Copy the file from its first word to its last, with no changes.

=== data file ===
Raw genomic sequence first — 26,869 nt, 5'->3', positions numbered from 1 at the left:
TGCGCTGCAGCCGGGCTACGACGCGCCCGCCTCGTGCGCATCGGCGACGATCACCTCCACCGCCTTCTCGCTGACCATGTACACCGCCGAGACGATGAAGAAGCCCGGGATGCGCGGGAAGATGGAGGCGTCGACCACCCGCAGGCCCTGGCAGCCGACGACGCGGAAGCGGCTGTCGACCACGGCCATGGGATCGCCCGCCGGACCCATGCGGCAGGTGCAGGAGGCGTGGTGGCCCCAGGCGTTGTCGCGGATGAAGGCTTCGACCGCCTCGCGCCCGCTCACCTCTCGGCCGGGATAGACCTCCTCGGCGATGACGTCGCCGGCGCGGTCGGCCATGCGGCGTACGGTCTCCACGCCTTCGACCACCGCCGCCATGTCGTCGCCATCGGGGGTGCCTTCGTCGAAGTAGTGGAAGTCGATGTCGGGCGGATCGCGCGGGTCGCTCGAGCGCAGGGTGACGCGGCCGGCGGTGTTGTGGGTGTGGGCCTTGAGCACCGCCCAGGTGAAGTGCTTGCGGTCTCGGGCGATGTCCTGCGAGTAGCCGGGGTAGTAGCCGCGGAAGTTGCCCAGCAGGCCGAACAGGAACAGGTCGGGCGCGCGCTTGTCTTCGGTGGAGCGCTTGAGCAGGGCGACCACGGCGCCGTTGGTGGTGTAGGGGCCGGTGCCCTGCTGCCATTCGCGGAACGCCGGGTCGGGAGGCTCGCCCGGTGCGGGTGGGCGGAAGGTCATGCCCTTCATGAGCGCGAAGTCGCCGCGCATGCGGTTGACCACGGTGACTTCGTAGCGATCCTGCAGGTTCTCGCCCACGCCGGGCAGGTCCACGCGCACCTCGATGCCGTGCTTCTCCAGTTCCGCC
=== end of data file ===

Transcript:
Raw genomic sequence first — 26,869 nt, 5'->3', positions numbered from 1 at the left:
TGCGCTGCAGCCGGGCTACGACGCGCCCGCCTCGTGCGCATCGGCGACGATCACCTCCACCGCCTTCTCGCTGACCATGTACACCGCCGAGACGATGAAGAAGCCCGGGATGCGCGGGAAGATGGAGGCGTCGACCACCCGCAGGCCCTGGCAGCCGACGACGCGGAAGCGGCTGTCGACCACGGCCATGGGATCGCCCGCCGGACCCATGCGGCAGGTGCAGGAGGCGTGGTGGCCCCAGGCGTTGTCGCGGATGAAGGCTTCGACCGCCTCGCGCCCGCTCACCTCTCGGCCGGGATAGACCTCCTCGGCGATGACGTCGCCGGCGCGGTCGGCCATGCGGCGTACGGTCTCCACGCCTTCGACCACCGCCGCCATGTCGTCGCCATCGGGGGTGCCTTCGTCGAAGTAGTGGAAGTCGATGTCGGGCGGATCGCGCGGGTCGCTCGAGCGCAGGGTGACGCGGCCGGCGGTGTTGTGGGTGTGGGCCTTGAGCACCGCCCAGGTGAAGTGCTTGCGGTCTCGGGCGATGTCCTGCGAGTAGCCGGGGTAGTAGCCGCGGAAGTTGCCCAGCAGGCCGAACAGGAACAGGTCGGGCGCGCGCTTGTCTTCGGTGGAGCGCTTGAGCAGGGCGACCACGGCGCCGTTGGTGGTGTAGGGGCCGGTGCCCTGCTGCCATTCGCGGAACGCCGGGTCGGGAGGCTCGCCCGGTGCGGGTGGGCGGAAGGTCATGCCCTTCATGAGCGCGAAGTCGCCGCGCATGCGGTTGACCACGGTGACTTCGTAGCGATCCTGCAGGTTCTCGCCCACGCCGGGCAGGTCCACGCGCACCTCGATGCCGTGCTTCTCCAGTTCCGCC